my recent reads..

Oracle Release Timeline with Dipity

Derek Dukes was on net@nite #53 the other week, and it was really interesting to hear him talk about dipity.

Dipity is an experiment in information organisation, with time being the primary dimension currently being explored. Similar in a way to MIT's SMILE widget, which I was investigating a while back for visualizing time-based information.

Dipity shows a great deal of promise, and I like its emphasis on self-discovery and organisation information if directed (rather than everything having to be painstakingly entered). It is certainly a fun way to get lost for a few hours and learn a whole lot of stuff you never set out to study (just go to the home page and start checking out different timelines!)

Ulrich has already worked up a history of Oracle Releases. Not complete, but a fantastic visualisation that would be worth supporting and maintaining!

NB: I'm posting a static image here for now, because the embed code doesn't seem to work in all browsers at the moment.

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Adding reCAPTCHA to Oracle SSO - now on sourceforge

Yes, it's time for some house cleaning!

One of my favourite little hacks is how to add reCAPTCHA to Oracle SSO, which I wrote about last year. I've now finally got around to setting it up with its own sourceforge project.

OssoRecaptcha is a demonstration of integrating the CAPTCHA service from with Oracle Single-Sign-On. It can be used in production OSSO deployments, and also as an example of integrating any 3rd party authentication system with OSSO. Logo
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Request header rewrites with Java servlet filters - now on sourceforge

Some time back I posted a sample and discussion of request header rewrites with Java servlet filters, and I now finally got around to setting it up with its own sourceforge project.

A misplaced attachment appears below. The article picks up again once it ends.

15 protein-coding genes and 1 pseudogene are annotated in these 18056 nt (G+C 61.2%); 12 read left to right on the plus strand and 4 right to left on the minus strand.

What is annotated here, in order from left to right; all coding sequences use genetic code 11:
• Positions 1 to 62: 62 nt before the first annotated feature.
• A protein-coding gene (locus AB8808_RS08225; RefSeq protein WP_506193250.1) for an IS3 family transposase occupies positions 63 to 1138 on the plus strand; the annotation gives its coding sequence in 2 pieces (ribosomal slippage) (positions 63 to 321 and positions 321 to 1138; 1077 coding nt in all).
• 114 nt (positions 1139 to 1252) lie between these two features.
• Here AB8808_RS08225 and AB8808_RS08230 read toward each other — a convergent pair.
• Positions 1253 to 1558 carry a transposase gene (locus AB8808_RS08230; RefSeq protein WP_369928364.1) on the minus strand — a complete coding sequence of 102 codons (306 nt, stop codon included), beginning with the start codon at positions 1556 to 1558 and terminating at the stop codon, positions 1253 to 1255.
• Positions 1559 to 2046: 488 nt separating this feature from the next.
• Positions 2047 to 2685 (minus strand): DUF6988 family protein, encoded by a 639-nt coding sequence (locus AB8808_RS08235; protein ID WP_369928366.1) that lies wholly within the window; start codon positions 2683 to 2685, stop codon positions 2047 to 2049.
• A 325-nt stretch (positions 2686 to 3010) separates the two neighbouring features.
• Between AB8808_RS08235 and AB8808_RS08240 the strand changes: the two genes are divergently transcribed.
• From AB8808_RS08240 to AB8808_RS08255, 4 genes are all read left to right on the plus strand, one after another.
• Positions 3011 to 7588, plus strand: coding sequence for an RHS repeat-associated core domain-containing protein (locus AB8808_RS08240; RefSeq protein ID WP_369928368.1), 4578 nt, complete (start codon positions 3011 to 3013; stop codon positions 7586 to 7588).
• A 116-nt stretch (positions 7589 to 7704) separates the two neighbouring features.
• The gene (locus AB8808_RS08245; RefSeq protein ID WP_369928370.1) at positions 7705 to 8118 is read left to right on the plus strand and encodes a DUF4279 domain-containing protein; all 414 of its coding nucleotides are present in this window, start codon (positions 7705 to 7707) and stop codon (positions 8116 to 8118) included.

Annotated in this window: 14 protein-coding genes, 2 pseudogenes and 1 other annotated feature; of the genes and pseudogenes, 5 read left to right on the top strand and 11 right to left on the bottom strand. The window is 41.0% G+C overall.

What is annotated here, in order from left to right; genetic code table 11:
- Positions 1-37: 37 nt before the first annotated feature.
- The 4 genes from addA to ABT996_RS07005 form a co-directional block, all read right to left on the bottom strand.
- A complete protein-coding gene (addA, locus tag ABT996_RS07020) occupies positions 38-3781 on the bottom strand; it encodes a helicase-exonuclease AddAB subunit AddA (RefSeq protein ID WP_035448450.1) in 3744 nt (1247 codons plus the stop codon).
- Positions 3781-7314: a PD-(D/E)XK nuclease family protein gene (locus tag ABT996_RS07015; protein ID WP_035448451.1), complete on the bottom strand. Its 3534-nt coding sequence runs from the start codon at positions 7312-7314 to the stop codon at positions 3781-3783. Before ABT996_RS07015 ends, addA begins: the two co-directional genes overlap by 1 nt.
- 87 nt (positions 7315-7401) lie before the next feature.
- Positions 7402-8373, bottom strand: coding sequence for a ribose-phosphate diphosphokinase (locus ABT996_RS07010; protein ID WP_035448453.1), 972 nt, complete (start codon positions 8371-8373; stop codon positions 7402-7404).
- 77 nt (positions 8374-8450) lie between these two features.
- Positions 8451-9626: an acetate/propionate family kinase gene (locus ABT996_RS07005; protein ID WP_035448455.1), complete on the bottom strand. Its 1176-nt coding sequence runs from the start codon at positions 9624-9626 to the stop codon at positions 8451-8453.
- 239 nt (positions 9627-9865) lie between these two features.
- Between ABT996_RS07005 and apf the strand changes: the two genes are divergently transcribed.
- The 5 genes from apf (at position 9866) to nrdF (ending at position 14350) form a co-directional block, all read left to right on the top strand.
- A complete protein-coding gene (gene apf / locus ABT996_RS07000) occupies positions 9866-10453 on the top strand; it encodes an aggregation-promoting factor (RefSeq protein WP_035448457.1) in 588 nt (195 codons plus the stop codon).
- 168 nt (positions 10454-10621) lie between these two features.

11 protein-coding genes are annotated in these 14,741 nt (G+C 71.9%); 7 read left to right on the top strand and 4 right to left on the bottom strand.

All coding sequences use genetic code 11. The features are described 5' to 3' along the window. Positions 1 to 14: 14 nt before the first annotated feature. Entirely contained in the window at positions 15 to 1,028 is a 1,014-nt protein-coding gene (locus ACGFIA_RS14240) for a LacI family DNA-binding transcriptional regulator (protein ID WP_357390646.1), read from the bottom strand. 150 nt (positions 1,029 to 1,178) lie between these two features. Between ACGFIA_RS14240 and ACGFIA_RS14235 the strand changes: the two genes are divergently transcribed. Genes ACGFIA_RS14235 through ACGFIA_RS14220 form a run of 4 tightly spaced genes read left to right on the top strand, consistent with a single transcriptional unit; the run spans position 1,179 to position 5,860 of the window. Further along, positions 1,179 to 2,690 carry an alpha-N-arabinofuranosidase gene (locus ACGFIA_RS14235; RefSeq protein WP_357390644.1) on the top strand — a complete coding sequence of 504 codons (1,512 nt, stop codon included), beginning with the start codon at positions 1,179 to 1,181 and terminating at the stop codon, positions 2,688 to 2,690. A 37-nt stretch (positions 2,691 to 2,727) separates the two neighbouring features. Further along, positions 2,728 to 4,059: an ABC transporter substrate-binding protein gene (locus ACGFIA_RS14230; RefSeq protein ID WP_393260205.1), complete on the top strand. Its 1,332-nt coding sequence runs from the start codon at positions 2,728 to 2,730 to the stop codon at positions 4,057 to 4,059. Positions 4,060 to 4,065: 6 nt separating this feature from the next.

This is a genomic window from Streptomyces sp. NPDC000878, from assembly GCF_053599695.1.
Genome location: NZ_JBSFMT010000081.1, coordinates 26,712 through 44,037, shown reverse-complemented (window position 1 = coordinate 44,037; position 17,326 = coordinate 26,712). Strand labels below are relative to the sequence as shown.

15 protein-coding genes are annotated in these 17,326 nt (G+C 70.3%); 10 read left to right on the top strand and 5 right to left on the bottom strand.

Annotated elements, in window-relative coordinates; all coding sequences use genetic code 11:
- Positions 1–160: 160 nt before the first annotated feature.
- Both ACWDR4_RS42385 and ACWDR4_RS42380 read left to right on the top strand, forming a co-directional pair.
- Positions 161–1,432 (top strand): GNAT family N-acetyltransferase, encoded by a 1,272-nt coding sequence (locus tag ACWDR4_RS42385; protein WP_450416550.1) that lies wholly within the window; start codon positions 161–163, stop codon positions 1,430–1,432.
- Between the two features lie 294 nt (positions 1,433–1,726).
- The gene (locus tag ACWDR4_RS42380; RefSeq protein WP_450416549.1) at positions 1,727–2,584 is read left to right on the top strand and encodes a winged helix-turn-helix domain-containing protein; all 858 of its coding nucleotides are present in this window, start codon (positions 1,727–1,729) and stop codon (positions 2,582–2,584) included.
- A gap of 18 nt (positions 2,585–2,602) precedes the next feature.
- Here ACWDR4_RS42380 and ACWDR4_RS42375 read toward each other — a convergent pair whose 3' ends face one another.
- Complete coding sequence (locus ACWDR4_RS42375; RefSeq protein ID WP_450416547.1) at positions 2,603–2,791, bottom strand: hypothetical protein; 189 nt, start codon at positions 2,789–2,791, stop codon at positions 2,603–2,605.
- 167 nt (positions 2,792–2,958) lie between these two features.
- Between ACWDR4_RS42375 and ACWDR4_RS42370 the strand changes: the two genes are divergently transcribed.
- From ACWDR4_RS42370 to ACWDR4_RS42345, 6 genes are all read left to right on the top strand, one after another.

RewriteRequestHeaderFilter is a Java servlet filter for request header rewrites according to regex rules specified in the servlet init parameters. It is packaged as a sample application and also jar that can be inserted into any arbitrary site. Logo
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I haz audible! / Dune

As a long time TWiT listener, and a fan of audiobooks, I've long been tantalised by one of the TWiT network's biggest sponsors - audible.

To my chagrin, last I checked - admittedly a long time ago - I was unable to subscribe to audible because I live in Singapore. Undoubtedly due to pre-Copernican copyright issues.

After chatting with a colleague from the US the other day who was raving about audible, I thought I'd try again.

Success! I am over the moon to now be a totally addicted audible member (it seems 99% of titles are available for purchase to me - just a few that are restricted due to copyright).

With my free credit (for signing up as a TWiT listener) I bought the unabridged adaptation of Frank Herbert's Dune. The production by Audio Renaissance is truly wonderful. The selected use of character actors, and subtle atmospheric music and sound effects really bring the story to life, keeping you enthralled for the full 21 hours.

It is many years since I last read and re-read Dune, and it was great to rediscover the book in audio. Still the SF classic I remember, and now I have it sitting in my audible library for another listen in the not too distant future.

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